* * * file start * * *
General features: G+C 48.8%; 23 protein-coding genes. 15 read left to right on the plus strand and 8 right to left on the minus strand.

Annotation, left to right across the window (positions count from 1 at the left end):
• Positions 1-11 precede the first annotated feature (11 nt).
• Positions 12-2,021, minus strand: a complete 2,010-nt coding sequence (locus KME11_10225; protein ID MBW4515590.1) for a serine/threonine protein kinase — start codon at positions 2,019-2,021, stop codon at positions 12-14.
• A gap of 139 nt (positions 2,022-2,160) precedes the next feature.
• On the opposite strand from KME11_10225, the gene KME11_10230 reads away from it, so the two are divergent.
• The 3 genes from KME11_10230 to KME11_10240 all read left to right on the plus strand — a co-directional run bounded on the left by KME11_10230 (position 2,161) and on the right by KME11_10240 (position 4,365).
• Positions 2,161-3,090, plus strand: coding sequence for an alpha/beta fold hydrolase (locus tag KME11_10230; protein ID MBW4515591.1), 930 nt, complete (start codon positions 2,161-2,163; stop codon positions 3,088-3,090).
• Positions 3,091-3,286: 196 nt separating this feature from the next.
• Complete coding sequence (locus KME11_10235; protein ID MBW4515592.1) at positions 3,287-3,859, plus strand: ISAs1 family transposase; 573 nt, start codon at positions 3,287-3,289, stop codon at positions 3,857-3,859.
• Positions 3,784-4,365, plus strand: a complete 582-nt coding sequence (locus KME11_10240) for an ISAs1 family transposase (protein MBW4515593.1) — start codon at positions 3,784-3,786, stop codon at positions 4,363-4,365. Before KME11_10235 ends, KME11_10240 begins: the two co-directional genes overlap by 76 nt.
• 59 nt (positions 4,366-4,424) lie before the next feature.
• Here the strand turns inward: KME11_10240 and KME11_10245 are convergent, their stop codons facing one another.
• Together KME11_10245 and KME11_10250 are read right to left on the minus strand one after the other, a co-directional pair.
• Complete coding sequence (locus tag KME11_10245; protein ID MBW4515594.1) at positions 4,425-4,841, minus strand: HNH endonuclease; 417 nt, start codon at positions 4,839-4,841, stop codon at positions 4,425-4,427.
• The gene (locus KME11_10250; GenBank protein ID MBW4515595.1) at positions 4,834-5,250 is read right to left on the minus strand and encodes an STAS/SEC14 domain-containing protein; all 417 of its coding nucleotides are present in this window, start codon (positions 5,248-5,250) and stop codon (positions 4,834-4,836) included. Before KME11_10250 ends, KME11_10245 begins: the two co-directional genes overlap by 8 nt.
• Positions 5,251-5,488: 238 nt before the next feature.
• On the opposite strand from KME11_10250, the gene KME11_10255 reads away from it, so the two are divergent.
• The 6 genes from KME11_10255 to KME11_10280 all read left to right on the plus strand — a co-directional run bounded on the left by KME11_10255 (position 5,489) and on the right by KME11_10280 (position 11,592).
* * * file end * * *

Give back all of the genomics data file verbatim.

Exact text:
General features: G+C 48.8%; 23 protein-coding genes. 15 read left to right on the plus strand and 8 right to left on the minus strand.

Annotation, left to right across the window (positions count from 1 at the left end):
• Positions 1-11 precede the first annotated feature (11 nt).
• Positions 12-2,021, minus strand: a complete 2,010-nt coding sequence (locus KME11_10225; protein ID MBW4515590.1) for a serine/threonine protein kinase — start codon at positions 2,019-2,021, stop codon at positions 12-14.
• A gap of 139 nt (positions 2,022-2,160) precedes the next feature.
• On the opposite strand from KME11_10225, the gene KME11_10230 reads away from it, so the two are divergent.
• The 3 genes from KME11_10230 to KME11_10240 all read left to right on the plus strand — a co-directional run bounded on the left by KME11_10230 (position 2,161) and on the right by KME11_10240 (position 4,365).
• Positions 2,161-3,090, plus strand: coding sequence for an alpha/beta fold hydrolase (locus tag KME11_10230; protein ID MBW4515591.1), 930 nt, complete (start codon positions 2,161-2,163; stop codon positions 3,088-3,090).
• Positions 3,091-3,286: 196 nt separating this feature from the next.
• Complete coding sequence (locus KME11_10235; protein ID MBW4515592.1) at positions 3,287-3,859, plus strand: ISAs1 family transposase; 573 nt, start codon at positions 3,287-3,289, stop codon at positions 3,857-3,859.
• Positions 3,784-4,365, plus strand: a complete 582-nt coding sequence (locus KME11_10240) for an ISAs1 family transposase (protein MBW4515593.1) — start codon at positions 3,784-3,786, stop codon at positions 4,363-4,365. Before KME11_10235 ends, KME11_10240 begins: the two co-directional genes overlap by 76 nt.
• 59 nt (positions 4,366-4,424) lie before the next feature.
• Here the strand turns inward: KME11_10240 and KME11_10245 are convergent, their stop codons facing one another.
• Together KME11_10245 and KME11_10250 are read right to left on the minus strand one after the other, a co-directional pair.
• Complete coding sequence (locus tag KME11_10245; protein ID MBW4515594.1) at positions 4,425-4,841, minus strand: HNH endonuclease; 417 nt, start codon at positions 4,839-4,841, stop codon at positions 4,425-4,427.
• The gene (locus KME11_10250; GenBank protein ID MBW4515595.1) at positions 4,834-5,250 is read right to left on the minus strand and encodes an STAS/SEC14 domain-containing protein; all 417 of its coding nucleotides are present in this window, start codon (positions 5,248-5,250) and stop codon (positions 4,834-4,836) included. Before KME11_10250 ends, KME11_10245 begins: the two co-directional genes overlap by 8 nt.
• Positions 5,251-5,488: 238 nt before the next feature.
• On the opposite strand from KME11_10250, the gene KME11_10255 reads away from it, so the two are divergent.
• The 6 genes from KME11_10255 to KME11_10280 all read left to right on the plus strand — a co-directional run bounded on the left by KME11_10255 (position 5,489) and on the right by KME11_10280 (position 11,592).